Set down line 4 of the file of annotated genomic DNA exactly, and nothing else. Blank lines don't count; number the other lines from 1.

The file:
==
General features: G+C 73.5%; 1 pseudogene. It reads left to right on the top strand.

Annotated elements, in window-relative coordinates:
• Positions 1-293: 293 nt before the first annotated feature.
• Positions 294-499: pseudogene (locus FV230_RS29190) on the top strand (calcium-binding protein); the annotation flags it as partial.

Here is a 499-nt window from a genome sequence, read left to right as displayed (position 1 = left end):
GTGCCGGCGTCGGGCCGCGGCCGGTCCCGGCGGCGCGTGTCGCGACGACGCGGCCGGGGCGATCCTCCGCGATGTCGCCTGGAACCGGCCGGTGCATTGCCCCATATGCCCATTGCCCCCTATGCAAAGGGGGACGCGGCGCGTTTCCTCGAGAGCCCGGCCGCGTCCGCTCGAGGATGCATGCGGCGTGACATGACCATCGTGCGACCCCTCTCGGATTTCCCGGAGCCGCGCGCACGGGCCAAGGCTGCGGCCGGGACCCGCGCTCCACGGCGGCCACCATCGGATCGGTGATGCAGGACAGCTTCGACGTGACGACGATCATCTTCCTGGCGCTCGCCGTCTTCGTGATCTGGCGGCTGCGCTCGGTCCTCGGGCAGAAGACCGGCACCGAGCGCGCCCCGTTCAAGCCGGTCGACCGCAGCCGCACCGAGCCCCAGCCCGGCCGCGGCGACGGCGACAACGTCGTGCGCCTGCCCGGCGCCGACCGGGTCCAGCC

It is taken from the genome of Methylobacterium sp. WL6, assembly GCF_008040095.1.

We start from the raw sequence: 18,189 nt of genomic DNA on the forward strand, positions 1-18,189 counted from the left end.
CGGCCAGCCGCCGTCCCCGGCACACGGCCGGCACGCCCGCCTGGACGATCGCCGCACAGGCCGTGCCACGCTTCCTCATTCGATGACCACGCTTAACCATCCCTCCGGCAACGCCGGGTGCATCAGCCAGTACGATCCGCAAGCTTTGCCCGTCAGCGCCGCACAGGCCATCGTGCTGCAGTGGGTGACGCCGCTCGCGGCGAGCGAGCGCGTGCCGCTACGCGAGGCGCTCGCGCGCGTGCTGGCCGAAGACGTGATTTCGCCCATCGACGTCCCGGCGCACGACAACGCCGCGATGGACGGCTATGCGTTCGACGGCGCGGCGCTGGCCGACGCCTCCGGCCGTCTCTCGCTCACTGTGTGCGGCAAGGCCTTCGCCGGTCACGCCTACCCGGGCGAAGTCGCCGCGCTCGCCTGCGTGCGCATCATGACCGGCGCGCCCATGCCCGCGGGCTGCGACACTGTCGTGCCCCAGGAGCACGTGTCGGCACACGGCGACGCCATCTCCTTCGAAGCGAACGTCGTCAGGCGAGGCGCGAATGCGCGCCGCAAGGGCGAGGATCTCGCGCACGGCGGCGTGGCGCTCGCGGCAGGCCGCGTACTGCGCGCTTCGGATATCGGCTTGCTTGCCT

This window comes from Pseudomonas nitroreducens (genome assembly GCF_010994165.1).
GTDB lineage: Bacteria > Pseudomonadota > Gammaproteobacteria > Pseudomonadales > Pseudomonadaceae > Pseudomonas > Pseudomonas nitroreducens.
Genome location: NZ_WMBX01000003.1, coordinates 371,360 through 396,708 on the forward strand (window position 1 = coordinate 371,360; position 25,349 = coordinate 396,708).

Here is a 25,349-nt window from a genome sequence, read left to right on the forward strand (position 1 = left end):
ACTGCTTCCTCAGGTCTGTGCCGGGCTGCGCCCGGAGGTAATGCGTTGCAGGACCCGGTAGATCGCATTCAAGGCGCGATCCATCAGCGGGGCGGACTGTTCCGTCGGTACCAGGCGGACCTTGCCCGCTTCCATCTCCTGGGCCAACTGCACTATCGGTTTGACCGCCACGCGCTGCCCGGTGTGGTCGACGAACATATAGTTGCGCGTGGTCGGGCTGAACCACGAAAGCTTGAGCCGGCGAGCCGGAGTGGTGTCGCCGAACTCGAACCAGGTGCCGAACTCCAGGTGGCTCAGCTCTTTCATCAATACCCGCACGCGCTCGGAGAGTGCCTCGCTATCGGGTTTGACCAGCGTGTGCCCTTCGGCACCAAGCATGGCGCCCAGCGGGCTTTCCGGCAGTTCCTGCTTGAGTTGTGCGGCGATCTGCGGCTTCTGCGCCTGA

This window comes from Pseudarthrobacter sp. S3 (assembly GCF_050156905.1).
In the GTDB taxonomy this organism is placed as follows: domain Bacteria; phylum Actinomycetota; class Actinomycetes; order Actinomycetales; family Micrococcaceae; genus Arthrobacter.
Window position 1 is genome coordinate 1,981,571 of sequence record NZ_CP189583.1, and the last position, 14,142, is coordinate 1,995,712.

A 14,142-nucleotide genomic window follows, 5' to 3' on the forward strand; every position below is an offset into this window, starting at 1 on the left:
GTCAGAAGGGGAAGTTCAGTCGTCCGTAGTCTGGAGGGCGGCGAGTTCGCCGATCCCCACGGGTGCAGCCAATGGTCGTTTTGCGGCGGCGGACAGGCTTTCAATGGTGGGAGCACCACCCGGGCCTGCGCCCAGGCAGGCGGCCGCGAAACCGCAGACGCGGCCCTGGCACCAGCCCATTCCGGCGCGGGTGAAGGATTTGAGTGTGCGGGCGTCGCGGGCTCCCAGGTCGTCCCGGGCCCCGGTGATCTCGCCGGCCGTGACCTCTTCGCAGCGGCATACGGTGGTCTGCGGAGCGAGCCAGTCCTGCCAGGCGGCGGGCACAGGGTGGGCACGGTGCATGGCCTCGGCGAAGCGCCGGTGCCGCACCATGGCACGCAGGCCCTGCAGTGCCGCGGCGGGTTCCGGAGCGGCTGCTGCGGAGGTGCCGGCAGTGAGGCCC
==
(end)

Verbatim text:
• Positions 294-499: pseudogene (locus FV230_RS29190) on the top strand (calcium-binding protein); the annotation flags it as partial.